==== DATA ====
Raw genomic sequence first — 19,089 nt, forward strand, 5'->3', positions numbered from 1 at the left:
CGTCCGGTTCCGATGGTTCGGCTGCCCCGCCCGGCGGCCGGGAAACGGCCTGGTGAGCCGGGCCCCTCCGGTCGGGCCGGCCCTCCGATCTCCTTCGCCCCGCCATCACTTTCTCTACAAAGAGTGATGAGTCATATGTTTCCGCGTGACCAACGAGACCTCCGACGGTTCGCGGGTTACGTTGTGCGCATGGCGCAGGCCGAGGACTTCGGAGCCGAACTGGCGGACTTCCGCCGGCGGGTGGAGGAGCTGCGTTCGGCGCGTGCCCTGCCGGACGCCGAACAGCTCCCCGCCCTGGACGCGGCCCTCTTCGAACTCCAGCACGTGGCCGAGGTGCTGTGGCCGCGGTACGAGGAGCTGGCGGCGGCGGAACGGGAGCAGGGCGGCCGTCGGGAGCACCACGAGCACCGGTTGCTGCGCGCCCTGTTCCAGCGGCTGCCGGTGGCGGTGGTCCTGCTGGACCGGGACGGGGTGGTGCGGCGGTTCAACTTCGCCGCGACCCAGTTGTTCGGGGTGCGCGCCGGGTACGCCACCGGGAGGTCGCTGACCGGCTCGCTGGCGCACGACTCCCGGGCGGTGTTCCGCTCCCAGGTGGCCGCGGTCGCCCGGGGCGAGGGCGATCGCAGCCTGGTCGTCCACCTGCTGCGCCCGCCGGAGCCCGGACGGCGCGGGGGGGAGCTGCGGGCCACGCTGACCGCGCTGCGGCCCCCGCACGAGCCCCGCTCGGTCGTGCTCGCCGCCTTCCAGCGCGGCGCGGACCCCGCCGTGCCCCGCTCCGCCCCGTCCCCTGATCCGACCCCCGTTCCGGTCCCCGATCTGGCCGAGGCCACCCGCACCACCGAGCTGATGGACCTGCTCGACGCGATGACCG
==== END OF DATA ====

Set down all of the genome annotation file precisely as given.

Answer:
Raw genomic sequence first — 19,089 nt, forward strand, 5'->3', positions numbered from 1 at the left:
CGTCCGGTTCCGATGGTTCGGCTGCCCCGCCCGGCGGCCGGGAAACGGCCTGGTGAGCCGGGCCCCTCCGGTCGGGCCGGCCCTCCGATCTCCTTCGCCCCGCCATCACTTTCTCTACAAAGAGTGATGAGTCATATGTTTCCGCGTGACCAACGAGACCTCCGACGGTTCGCGGGTTACGTTGTGCGCATGGCGCAGGCCGAGGACTTCGGAGCCGAACTGGCGGACTTCCGCCGGCGGGTGGAGGAGCTGCGTTCGGCGCGTGCCCTGCCGGACGCCGAACAGCTCCCCGCCCTGGACGCGGCCCTCTTCGAACTCCAGCACGTGGCCGAGGTGCTGTGGCCGCGGTACGAGGAGCTGGCGGCGGCGGAACGGGAGCAGGGCGGCCGTCGGGAGCACCACGAGCACCGGTTGCTGCGCGCCCTGTTCCAGCGGCTGCCGGTGGCGGTGGTCCTGCTGGACCGGGACGGGGTGGTGCGGCGGTTCAACTTCGCCGCGACCCAGTTGTTCGGGGTGCGCGCCGGGTACGCCACCGGGAGGTCGCTGACCGGCTCGCTGGCGCACGACTCCCGGGCGGTGTTCCGCTCCCAGGTGGCCGCGGTCGCCCGGGGCGAGGGCGATCGCAGCCTGGTCGTCCACCTGCTGCGCCCGCCGGAGCCCGGACGGCGCGGGGGGGAGCTGCGGGCCACGCTGACCGCGCTGCGGCCCCCGCACGAGCCCCGCTCGGTCGTGCTCGCCGCCTTCCAGCGCGGCGCGGACCCCGCCGTGCCCCGCTCCGCCCCGTCCCCTGATCCGACCCCCGTTCCGGTCCCCGATCTGGCCGAGGCCACCCGCACCACCGAGCTGATGGACCTGCTCGACGCGATGACCG